Hypertension predisposes to stroke and Alzheimer’s disease. The authors therefore concluded, “Optimal control of blood pressure may be beneficial in attenuating the risk of cognitive decline as the population ages.”

—Laura J. Ninger, ELS

Reference

* Obisesan TO, Obisesan OA, Martins S, et al. High blood pressure, hypertension, and high pulse pressure are associated with poorer cognitive function in persons aged 60 and older: the Third National Health and Nutrition Examination Survey. J Am Geriatr Soc. 2008 Mar;56(3):501-9.

Cod Liver Oil Reduces Rheumatoid Arthritis Drug Requirement

Patients with rheumatoid arthritis may be able to reduce their dose of nonsteroidal anti-inflammatory drugs (NSAIDs) by adding cod liver oil to their daily regimen, according to the journal Rheumatology.*

Researchers enrolled 97 patients with rheumatoid arthritis undergoing NSAID treatment. Participants received a placebo or a daily dose of 10 grams of cod liver oil (providing 2.2 grams of omega-3 fats plus vitamins A, D, and E) for nine months.

After three months, the participants were instructed to gradually reduce their medication usage and to discontinue their drugs if possible. Among those who completed the full nine months of fish oil therapy, 59% successfully lowered their medication dose. They also experienced a modest improvement in pain symptoms compared with the placebo group.

“Fish oil supplementation should be considered in rheumatoid arthritis patients to help them reduce their NSAID intake in order to attenuate the risks of gastrointestinal and cardiovascular adverse events associated with these drugs,” the authors concluded.

—Dayna Dye

Reference

* Galarraga B, Ho M, Youssef HM, et al. Cod liver oil (n-3 fatty acids) as an non-steroidal anti-inflammatory drug sparing agent in rheumatoid arthritis. Rheumatology (Oxford). 2008 May;47(5):665-9.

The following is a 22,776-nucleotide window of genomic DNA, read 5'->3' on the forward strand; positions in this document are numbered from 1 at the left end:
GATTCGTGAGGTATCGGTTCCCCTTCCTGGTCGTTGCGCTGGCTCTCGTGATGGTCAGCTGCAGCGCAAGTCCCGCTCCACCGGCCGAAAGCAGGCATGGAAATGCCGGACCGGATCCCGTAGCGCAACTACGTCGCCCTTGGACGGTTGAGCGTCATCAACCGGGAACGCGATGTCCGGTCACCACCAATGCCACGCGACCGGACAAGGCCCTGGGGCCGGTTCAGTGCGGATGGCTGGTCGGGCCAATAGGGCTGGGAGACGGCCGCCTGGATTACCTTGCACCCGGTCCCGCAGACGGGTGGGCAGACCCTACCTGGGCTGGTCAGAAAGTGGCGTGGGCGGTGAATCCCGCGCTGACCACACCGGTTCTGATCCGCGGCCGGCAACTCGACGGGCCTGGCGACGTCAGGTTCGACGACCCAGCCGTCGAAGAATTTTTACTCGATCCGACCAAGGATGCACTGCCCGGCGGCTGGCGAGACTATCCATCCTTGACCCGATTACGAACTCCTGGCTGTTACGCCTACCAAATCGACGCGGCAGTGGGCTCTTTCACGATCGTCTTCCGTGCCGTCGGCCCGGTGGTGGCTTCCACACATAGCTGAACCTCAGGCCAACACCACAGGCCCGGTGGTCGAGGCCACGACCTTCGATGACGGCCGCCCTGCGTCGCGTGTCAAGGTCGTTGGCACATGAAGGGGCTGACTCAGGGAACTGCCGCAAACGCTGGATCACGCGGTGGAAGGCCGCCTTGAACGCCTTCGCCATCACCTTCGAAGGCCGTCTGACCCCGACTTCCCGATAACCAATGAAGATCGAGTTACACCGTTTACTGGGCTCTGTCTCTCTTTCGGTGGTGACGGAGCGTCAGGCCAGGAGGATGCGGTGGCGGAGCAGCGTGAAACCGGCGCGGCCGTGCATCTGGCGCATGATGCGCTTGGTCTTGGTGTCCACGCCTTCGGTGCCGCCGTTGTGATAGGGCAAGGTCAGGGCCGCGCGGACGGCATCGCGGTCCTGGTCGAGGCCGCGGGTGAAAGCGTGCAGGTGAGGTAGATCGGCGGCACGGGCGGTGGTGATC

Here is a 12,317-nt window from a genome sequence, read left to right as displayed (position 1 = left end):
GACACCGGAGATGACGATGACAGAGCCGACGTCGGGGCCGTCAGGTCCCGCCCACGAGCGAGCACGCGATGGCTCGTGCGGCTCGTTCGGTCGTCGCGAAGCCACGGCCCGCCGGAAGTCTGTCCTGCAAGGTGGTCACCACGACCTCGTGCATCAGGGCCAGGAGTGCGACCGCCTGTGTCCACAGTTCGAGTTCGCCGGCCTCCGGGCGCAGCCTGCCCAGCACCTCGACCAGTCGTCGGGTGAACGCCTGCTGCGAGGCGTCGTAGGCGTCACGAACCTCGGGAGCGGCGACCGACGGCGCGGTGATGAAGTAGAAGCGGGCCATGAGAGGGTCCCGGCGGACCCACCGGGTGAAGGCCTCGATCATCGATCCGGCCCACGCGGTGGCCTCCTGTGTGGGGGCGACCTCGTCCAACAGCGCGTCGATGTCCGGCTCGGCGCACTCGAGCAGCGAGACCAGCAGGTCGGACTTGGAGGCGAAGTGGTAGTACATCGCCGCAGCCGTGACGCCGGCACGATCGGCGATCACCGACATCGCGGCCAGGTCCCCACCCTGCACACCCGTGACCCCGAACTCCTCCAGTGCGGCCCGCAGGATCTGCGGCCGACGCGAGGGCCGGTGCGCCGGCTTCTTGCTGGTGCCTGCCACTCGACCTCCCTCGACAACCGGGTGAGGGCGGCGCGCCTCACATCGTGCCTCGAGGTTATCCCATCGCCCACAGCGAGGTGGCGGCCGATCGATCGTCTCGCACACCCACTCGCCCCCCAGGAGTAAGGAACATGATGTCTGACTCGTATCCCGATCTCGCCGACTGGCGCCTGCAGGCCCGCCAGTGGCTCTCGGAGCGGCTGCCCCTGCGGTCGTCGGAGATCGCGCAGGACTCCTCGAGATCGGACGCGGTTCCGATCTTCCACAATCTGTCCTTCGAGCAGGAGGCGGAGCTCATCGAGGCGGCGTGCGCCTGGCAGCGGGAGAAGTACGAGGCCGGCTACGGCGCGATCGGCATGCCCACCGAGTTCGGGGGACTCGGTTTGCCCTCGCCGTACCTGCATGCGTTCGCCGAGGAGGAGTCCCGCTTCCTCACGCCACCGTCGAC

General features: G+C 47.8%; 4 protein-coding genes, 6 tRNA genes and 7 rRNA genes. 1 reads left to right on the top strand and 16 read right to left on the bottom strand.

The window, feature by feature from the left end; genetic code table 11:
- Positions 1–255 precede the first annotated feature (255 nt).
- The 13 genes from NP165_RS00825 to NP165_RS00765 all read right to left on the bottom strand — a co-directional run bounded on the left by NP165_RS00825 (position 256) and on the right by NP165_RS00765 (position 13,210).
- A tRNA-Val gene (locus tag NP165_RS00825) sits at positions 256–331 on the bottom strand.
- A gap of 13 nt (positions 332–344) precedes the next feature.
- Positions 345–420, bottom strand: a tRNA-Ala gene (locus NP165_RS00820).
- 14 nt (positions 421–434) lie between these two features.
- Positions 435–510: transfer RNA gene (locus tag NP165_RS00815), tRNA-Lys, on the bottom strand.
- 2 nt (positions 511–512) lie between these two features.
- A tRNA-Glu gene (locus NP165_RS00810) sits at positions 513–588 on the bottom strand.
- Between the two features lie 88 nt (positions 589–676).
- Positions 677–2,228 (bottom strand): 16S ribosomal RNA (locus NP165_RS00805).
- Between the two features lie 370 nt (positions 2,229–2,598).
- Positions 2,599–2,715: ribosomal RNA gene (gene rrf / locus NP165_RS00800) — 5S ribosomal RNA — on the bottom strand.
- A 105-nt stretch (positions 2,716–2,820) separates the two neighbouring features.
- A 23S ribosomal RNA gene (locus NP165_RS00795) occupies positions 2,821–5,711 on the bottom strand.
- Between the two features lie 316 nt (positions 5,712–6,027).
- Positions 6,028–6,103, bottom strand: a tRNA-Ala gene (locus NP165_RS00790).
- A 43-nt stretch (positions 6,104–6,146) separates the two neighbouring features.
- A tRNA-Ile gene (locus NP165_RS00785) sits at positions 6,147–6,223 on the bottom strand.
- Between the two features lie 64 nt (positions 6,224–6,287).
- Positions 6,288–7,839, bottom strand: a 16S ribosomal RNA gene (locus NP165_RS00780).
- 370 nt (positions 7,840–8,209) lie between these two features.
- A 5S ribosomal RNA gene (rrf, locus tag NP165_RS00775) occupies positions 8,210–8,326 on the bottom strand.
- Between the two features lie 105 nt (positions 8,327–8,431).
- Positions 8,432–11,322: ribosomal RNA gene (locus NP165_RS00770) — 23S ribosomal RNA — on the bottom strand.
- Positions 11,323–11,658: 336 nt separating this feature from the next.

Magnesium Deficiency Linked with Cellular Aging

Magnesium Deficiency Linked with Cellular Aging

Human cells grown in a magnesium-deficient environment undergo accelerated senescence (aging), according to a new report.* Magnesium inadequacy is estimated to affect half the US population and has been linked with aging-related diseases such as cardiovascular disease, hypertension, diabetes, osteoporosis, and some cancers.

Scientists cultured human fibroblasts (structural framework cells) in media containing varying amounts of magnesium. Cells grown in reduced-magnesium media appeared to undergo accelerated senescence. One of the most notable signs of accelerated aging was increased loss of telomere length compared with cells grown in normal-magnesium conditions. Malfunction of telomeres (DNA sequences that cap chromosomes) has been associated with aging and cancer.

Magnesium deficiency may promote cellular senescence by increasing the oxidative stress that damages telomeres. “We are now thinking that cellular consequences of magnesium deficiency may be driving long-term chronic disease,” the authors noted.

—Dayna Dye

Reference

* Available at: http://www.pnas.org/cgi/content/abstract/0712401105v1. Accessed May 1, 2008.